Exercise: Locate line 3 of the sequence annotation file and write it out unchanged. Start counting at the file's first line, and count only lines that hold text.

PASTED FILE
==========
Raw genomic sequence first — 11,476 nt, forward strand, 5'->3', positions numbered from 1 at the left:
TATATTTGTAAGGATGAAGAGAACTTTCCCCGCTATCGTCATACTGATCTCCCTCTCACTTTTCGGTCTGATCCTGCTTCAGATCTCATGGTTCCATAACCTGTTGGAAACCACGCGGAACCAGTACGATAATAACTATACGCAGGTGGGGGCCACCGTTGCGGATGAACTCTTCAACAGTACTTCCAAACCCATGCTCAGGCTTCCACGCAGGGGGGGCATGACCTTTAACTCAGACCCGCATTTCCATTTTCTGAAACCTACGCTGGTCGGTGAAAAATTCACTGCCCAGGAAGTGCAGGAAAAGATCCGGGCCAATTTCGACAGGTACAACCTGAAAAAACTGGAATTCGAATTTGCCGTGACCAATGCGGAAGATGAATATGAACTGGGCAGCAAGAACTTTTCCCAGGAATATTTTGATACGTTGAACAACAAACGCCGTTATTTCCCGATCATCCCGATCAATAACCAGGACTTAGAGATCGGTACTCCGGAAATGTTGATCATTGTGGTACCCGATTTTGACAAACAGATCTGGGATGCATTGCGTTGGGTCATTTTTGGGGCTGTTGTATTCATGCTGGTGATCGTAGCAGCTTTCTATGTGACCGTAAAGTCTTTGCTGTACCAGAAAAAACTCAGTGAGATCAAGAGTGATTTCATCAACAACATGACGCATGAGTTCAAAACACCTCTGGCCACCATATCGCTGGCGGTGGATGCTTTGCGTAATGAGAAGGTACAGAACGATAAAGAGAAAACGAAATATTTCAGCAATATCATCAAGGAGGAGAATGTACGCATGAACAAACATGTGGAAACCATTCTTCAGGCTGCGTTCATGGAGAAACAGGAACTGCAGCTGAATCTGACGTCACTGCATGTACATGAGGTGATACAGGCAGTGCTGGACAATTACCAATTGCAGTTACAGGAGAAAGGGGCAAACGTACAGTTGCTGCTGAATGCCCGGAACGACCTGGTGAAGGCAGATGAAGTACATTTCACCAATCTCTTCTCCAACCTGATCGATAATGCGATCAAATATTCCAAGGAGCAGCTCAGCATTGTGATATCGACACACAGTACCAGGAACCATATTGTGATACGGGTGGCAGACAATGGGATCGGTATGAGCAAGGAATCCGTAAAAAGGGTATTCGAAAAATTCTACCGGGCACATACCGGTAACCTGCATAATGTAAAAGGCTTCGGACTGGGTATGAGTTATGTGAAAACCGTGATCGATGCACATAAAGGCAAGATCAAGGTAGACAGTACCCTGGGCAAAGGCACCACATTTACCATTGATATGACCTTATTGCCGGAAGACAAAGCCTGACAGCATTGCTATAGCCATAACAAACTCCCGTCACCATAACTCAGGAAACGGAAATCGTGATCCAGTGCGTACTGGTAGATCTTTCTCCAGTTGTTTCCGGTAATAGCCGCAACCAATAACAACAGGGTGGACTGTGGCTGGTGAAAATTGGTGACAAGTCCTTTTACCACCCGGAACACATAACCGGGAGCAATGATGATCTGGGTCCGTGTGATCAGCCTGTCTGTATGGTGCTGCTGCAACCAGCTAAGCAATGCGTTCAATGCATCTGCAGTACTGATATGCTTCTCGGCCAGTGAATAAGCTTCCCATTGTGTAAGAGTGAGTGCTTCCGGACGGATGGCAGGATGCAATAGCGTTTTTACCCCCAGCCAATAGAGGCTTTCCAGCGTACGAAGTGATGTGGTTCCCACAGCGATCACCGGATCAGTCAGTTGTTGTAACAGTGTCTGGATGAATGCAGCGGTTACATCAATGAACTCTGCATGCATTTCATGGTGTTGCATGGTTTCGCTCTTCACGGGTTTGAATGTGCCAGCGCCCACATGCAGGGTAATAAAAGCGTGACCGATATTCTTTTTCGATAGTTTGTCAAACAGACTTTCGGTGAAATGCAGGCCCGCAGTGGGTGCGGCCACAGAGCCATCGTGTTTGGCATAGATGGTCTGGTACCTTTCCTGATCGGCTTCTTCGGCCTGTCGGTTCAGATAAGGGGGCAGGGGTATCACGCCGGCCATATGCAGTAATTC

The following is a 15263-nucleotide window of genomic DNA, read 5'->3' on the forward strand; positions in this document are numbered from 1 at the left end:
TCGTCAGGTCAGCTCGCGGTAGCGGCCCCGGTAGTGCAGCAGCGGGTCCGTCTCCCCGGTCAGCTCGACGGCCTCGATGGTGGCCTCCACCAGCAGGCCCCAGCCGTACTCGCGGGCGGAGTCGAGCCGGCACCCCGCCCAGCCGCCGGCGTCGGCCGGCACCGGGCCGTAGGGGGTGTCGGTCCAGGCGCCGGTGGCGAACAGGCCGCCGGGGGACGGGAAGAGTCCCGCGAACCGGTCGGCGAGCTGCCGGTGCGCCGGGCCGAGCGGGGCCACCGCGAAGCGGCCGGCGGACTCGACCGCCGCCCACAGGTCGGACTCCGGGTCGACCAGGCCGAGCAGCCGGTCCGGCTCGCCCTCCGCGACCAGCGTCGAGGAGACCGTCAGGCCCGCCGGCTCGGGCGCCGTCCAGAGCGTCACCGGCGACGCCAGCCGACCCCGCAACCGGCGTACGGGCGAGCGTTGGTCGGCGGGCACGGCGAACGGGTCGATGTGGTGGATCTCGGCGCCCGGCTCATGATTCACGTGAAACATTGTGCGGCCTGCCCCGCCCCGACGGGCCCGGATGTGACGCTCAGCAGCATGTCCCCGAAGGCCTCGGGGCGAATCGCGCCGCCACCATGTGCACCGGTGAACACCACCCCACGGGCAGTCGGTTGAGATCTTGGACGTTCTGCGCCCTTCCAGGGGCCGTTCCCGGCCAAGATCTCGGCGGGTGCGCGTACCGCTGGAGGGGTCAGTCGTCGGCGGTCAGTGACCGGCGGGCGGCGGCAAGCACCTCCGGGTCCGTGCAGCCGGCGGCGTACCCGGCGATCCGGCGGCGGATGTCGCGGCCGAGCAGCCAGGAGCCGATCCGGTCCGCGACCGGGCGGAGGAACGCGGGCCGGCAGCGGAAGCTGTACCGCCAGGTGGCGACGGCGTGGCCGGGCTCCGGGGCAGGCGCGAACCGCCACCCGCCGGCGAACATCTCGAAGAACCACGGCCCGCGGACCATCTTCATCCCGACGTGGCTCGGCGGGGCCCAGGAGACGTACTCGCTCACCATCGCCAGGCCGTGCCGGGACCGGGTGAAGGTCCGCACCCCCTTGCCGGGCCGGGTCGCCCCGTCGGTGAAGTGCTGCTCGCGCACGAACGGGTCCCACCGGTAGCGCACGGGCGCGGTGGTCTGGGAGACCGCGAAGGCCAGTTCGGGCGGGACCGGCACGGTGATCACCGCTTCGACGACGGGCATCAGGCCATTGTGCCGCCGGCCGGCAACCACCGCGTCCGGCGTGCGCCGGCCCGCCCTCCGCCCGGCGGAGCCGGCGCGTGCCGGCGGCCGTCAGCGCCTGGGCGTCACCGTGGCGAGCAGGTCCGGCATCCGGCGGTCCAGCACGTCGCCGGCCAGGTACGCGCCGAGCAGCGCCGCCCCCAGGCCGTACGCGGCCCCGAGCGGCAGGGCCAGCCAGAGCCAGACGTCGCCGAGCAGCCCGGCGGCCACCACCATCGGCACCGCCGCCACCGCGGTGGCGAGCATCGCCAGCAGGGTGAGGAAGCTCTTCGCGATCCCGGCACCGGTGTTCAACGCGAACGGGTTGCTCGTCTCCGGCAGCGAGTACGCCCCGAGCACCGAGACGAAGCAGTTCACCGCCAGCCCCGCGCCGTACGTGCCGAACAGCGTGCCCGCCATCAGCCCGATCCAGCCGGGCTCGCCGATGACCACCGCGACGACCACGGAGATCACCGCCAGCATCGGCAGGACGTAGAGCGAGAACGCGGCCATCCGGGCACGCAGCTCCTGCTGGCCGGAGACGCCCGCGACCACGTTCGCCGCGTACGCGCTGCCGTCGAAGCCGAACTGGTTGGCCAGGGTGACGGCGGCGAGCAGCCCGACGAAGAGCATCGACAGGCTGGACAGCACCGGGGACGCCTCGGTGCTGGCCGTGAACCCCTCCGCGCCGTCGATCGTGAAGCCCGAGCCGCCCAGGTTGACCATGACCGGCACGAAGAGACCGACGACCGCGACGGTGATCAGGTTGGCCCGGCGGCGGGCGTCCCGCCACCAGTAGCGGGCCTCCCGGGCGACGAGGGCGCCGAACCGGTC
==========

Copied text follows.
The following is a 15263-nucleotide window of genomic DNA, read 5'->3' on the forward strand; positions in this document are numbered from 1 at the left end: